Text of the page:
Hans Madsen Funk

Here is the brief yet fascinating story of my second great grand uncle, Hans Madsen Funk (1839-1892).

image

Hans Madsen Funk

Hans Madsen Funk was born on May 15, 1839 in Eskesgård, Pedersker, Bornholm, Denmark. If you recall, he was one of thirteen children born to Diderik Espersen Funk and Kirsten Madsen Hansen.

image

Hans Madsen Funk’s birth and confirmation record in the Pedersker Parish records of 1839

On November 4, 1855, Hans was baptized a member of The Church of Jesus Christ of Latter-day Saints (LDS) by Christian G. Larson. He immigrated to America in 1861 and by 1872 had set up a homestead in Lewiston, Cache County, Utah.

image

Hans listed as a passenger of the Monarch of the Sea, which arrived in New York in 1861

In April of 1865, Hans, his wife Christina Swensen, and their children along with Hans’ brother Christopher Funk, his wife Annie Kofoed, and children were in the first group of pioneers to settle the town of Weston, Idaho.

image

Monument erected on April 15, 1941 in front of the LDS Church on the main street of Weston, Idaho

On October 11, 1875, Hans was called to serve a mission for the LDS Church in “the region of the Colorado River.” His mission call was signed by Brigham Young and Daniel Wells of the First Presidency of the LDS Church.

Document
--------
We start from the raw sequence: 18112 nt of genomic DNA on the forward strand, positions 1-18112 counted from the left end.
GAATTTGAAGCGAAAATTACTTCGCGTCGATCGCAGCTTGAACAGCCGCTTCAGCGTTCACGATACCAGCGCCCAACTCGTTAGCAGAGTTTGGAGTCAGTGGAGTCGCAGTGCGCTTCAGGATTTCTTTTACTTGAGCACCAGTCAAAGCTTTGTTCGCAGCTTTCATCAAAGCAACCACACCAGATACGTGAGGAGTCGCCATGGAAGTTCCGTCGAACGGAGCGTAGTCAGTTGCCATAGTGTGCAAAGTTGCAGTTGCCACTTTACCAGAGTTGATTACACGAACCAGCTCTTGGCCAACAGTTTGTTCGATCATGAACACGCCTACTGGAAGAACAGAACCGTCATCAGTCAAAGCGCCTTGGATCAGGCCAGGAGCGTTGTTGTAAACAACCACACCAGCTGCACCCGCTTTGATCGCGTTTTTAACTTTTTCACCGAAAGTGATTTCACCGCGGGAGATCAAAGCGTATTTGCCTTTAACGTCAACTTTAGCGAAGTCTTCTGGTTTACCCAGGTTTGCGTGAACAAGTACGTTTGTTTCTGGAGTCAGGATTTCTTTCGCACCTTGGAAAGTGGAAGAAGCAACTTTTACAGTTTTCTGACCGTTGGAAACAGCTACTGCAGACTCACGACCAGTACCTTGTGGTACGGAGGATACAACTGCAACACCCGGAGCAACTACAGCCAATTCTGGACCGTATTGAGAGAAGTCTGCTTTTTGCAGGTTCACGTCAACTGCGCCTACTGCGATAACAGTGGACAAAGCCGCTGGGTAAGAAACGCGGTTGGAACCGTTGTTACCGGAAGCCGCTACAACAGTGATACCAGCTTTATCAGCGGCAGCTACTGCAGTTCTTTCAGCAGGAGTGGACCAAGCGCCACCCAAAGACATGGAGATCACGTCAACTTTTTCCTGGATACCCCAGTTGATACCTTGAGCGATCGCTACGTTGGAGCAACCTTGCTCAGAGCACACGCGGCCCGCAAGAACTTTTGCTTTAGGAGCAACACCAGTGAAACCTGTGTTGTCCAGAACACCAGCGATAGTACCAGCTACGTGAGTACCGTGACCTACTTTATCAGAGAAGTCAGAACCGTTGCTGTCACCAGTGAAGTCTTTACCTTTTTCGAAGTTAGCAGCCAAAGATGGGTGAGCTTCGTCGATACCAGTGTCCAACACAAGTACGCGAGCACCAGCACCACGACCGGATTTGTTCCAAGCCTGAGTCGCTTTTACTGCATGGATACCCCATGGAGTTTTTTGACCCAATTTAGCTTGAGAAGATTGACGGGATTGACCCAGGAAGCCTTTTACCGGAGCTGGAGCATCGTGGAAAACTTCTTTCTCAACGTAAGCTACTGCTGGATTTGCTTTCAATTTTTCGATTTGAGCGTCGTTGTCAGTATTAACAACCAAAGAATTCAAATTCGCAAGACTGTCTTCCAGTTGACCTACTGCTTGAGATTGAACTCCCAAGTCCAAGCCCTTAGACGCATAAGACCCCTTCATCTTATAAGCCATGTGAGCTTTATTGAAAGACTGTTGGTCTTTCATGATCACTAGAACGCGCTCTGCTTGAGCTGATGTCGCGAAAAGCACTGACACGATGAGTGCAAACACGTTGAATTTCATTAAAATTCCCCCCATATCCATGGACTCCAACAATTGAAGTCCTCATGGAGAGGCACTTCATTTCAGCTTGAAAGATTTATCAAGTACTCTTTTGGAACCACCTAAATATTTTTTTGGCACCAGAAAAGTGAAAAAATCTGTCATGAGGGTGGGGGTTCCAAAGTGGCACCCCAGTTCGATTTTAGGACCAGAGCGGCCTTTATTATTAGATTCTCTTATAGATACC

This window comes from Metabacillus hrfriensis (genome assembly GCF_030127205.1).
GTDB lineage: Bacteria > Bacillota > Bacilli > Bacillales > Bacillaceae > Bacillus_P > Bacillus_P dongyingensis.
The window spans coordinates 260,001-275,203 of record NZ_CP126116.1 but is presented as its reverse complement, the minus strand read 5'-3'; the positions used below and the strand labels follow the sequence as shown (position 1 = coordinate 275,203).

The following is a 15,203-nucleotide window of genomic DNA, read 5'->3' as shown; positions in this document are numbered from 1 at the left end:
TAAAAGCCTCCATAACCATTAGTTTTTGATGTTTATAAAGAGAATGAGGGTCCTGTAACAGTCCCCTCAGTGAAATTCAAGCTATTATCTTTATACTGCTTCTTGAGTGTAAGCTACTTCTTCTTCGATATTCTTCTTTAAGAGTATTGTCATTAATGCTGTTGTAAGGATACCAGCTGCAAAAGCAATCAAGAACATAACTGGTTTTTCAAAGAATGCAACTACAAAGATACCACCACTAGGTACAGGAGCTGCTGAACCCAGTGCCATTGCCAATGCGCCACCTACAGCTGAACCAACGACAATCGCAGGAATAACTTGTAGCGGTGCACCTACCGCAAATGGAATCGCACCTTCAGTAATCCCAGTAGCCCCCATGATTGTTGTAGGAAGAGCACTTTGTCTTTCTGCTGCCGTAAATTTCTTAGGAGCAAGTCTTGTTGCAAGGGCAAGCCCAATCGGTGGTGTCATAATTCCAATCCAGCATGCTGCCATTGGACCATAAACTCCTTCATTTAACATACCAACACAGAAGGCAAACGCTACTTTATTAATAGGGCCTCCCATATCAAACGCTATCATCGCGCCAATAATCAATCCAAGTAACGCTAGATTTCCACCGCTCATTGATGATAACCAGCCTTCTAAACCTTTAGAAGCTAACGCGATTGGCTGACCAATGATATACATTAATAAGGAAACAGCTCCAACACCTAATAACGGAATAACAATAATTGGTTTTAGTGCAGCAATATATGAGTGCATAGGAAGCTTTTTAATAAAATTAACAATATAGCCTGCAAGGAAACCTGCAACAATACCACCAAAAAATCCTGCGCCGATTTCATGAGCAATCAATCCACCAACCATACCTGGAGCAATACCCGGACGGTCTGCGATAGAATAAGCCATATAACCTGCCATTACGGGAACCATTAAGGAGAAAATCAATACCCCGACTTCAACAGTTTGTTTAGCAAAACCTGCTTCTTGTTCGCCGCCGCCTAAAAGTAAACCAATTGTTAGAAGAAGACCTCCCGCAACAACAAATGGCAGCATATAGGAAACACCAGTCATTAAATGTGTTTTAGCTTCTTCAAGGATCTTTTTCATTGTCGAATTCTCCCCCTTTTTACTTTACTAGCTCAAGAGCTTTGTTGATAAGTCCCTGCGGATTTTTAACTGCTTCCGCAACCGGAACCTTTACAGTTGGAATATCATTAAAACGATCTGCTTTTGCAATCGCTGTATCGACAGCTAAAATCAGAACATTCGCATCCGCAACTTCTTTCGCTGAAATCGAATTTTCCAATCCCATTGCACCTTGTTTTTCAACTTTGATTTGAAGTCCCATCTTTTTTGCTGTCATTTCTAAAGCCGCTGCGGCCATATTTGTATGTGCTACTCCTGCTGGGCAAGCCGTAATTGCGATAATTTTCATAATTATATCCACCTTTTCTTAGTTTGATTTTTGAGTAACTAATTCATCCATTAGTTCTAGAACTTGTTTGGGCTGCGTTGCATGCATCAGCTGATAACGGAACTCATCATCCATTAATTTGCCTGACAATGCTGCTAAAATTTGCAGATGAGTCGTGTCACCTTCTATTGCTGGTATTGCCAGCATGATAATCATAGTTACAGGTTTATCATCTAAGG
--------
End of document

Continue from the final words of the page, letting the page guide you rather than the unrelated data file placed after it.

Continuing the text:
image

Mission call to the region of the Colorado River, dated October 11, 1875 and signed by Brigham Young

In 1879, Hans accepted a mission call to Scandinavia. He arrived in Copenhagen on November 29, 1879 and was assigned to preside over the Copenhagen Conference. In 1880, he and his companion held Church meetings on the island of Samsø (Holbæk County). They were arrested and imprisoned for three days. After his release, Hans baptized and confirmed a family living on the island. As one historian observed, “It seemed that every time the civil authorities undertook to hinder the progress of the work, they only helped to arouse the feelings of the people and further the good cause.” Hans departed from Copenhagen on August 29, 1881 aboard the steamer Pacific.

image

Samsø, Denmark

A few months after he returned to Utah, Hans was ordained a bishop by William B. Preston. He served as bishop of the Newton Ward in the Benson Stake from 1884 to 1892. During his tenure, he was arrested for unlawful cohabitation (i.e., polygamy). In November 1887, Hans was fined three hundred dollars and sentenced to six months in prison. The following May, he was released.

image

Portrait of Hans Masden Funk

Hans Madsen Funk died in 1892 in Newton, Cache County, at age fifty-three.

image

Headstone of Hans Madsen Funk, Richmond City Cemetery

The Funk’s

Funk family history takes us to Denmark – specifically, the Island of Bornholm. Bornholm is situated in the Baltic Sea, approximately 100 miles southeast of Copenhagen. Curiously, Bornholm is closer to Sweden and Poland than mainland Denmark.

Picturesque Bornholm

The Island of Bornholm to the East